“I feel incredibly lucky”: One patient’s experience with Canada’s first spinal robot for patient care

Collage of images, first shot is the patient standing next her daughter at Peggy's Cove; the second image she's posing with her golden dog

Photo caption: Clare Lane (pictured left) with her daughter and previous dog (second image). In September 2022, Clare underwent a robot-assisted spinal surgery at the QEII.

This past July, healthcare history was made as the QEII Health Sciences Centre became the first Canadian hospital to perform a patient procedure using the MAZOR X spinal robot.

But for patients, like Clare Lane, who are directly benefitting from this advanced technology, this milestone is also life-changing — providing access to some of the country’s most personalized surgical care.

Clare is 57 years old and teaches English as a second language. For years, the former United Kingdom resident has lived with increasingly debilitating back pain, which she’s managed with increasing amounts of medication.

“It eventually came to a head when I woke up one morning and I was unable to move or feel my right foot,” says Clare.

A piece of Clare’s spinal disc had fragmented off, resulting in nerve compression and foot drop; a condition that causes the leg to drag the front of the foot while walking – impacting balance, feeling and, often, the ability to move and walk freely.

“I went to the QEII’s Emergency Department and it led to a referral to Dr. Sean Christie, who also happened to be on-call that day,” says Clare. “Just four days later, I was in the OR for my first spinal surgery.”

While the procedure initially provided relief, Clare says within 18 months her pain was back and stronger than ever. It soon impacted every aspect of her daily life.

“Bending down to pick up my bag, going to the grocery store, walking my dog or even standing in the classroom all became extremely challenging,” she says. “There were so many things I had taken for granted that my pain now limited.”

In September 2022, Clare underwent a second surgery; a spinal fusion that was performed by QEII neurosurgeon, Dr. Christie, and guided by the MAZOR X robot.

The robotics technology uses 3D cameras to develop a 3D simulation of the procedure, which can be planned and visualized prior to the actual surgery or in real-time in the OR. This planning allows surgeons, like Dr. Christie, to completely tailor the procedure to the patient and, in some cases, operate in smaller, more precise areas of the spine.

“This increased precision can result in shorter hospital stays, less impact on healthy tissues, quicker recoveries and less pain — all of which can have an immeasurable impact on the patient,” says Dr. Christie.

They’re also all benefits that Clare experienced firsthand.

“This technology helps guide the neurosurgeons, but it also helps the patients in such a positive way,” she says. “I feel incredibly lucky to be among those people who have benefited so far.”

The QEII Foundation is currently raising $3 million to fully fund the MAZOR X spinal robot and contribute to the accompanying research and evaluation. Many generous donors have already stepped up to date – creating a direct and immediate impact on patients like Clare.

It’s a prime example of the QEII Foundation’s $100-million We Are campaign at work, which aims to revolutionize health care in our region through philanthropy.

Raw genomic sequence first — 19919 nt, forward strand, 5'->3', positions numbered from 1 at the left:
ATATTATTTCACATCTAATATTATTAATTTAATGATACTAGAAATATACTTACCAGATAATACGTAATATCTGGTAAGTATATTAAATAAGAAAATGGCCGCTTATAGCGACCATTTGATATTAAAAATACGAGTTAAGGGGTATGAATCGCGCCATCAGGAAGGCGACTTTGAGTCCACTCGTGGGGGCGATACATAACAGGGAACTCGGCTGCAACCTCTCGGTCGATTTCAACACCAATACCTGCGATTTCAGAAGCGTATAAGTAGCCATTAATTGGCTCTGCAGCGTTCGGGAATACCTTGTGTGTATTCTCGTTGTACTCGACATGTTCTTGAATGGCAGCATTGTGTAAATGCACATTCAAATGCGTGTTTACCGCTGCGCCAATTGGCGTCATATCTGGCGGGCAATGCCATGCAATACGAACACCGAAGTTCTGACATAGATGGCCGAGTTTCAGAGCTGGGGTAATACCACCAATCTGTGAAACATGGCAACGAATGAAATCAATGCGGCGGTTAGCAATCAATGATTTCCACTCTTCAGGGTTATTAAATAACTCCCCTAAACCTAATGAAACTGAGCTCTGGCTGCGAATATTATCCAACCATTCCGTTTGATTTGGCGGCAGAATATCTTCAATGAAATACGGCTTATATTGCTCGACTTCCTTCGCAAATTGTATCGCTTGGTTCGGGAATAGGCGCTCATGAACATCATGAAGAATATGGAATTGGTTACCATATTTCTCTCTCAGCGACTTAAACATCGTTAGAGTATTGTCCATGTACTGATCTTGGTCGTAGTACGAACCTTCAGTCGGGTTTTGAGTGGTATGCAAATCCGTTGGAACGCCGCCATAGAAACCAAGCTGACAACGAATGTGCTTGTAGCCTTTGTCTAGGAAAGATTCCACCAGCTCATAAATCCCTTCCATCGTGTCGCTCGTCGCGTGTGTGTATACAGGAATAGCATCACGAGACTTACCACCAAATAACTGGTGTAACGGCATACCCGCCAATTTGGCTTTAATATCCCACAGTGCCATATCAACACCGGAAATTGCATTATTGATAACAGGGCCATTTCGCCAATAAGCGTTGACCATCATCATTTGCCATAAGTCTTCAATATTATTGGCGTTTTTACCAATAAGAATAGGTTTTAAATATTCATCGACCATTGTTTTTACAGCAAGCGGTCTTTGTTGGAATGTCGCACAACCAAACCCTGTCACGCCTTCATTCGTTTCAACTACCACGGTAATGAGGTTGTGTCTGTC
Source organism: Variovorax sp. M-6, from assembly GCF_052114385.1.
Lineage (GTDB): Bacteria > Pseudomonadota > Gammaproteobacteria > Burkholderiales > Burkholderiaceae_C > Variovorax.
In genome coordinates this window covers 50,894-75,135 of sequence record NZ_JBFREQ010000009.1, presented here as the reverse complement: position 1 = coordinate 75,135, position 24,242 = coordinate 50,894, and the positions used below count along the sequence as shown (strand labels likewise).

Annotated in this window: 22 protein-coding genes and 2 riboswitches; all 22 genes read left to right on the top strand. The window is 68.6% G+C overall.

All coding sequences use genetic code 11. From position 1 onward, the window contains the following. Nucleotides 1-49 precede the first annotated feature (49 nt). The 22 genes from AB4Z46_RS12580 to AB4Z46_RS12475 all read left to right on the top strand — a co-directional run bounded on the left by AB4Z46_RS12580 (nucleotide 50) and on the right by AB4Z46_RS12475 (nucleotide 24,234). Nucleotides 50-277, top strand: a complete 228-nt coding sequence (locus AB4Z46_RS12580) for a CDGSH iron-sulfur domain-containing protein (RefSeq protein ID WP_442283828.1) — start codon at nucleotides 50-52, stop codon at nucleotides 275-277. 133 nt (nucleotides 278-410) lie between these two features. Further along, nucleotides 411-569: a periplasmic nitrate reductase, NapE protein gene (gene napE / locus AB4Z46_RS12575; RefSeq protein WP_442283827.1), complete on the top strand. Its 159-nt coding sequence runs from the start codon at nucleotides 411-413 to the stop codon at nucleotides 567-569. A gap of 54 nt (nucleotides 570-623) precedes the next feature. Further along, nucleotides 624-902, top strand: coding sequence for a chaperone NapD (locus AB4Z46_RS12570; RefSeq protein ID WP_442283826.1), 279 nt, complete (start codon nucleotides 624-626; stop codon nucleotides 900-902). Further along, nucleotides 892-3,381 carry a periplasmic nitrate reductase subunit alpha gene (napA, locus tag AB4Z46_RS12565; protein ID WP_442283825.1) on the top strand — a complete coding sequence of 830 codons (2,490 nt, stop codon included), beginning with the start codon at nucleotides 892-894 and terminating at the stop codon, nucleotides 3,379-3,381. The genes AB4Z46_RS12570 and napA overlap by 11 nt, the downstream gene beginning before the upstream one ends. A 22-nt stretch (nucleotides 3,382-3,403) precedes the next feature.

For Clare, the robotic procedure – and the donor-supported technology that assisted it – has meant she’s pain-free for the first time in many years.

“It can really restore quality of life and is such a freeing feeling,” she says.

Clare recently had her 12-week, post-op appointment with Dr. Christie; a routine check-in following surgery that reiterated how far she’s come.

And Clare’s not alone.

According to Dr. Christie, the spinal robot is having a significant and promising impact on post-operative outcomes for both patients and the healthcare system as a whole.

“Although we are still early in our experience with the MAZOR X, we have seen faster discharge times and a high level of satisfaction from our patients," says Dr. Christie. "Moving forward we are expanding its use across the Spine Program and establishing a protocol to further evaluate these outcomes prospectively over a longer term basis.”

It’s no surprise to Clare, who later this winter plans to board a plane to the U.K. – for the first time in several years – to visit her mother.

“Prior to my surgery, my pain meant that just wasn’t possible,” she says. “It’s amazing that I don’t have to think twice about travelling – without pain, I can just do it.”

The upcoming trip is one of many bright spots ahead. It’s these everyday moments and feats – big and small – that QEII Foundation donors help make possible.

“I’m very grateful to the donors who’ve put their support and faith into this incredible technology,” says Clare. “The impact it’s having on patients, like me, is huge.”

The QEII Health Sciences Centre is no stranger to robot-assisted surgery, with the Halifax hospital currently home to four surgical robots. Nova Scotia leads the way with the largest cluster of medical robots in Canada thanks, in part, to the extraordinary generosity of QEII Foundation donors. To date, 4,395 donors have invested in surgical robotics through the QEII Foundation’s We Are campaign; a milestone that has resulted in nearly 1,000 robot-assisted surgeries performed at the QEII since February 2019.

The QEII Foundation is proud to partner with Nova Scotia Health and Nova Scotia Health Innovation Hub on helping to transform healthcare delivery and ensuring high-impact solutions for our region, like access to surgical robotics.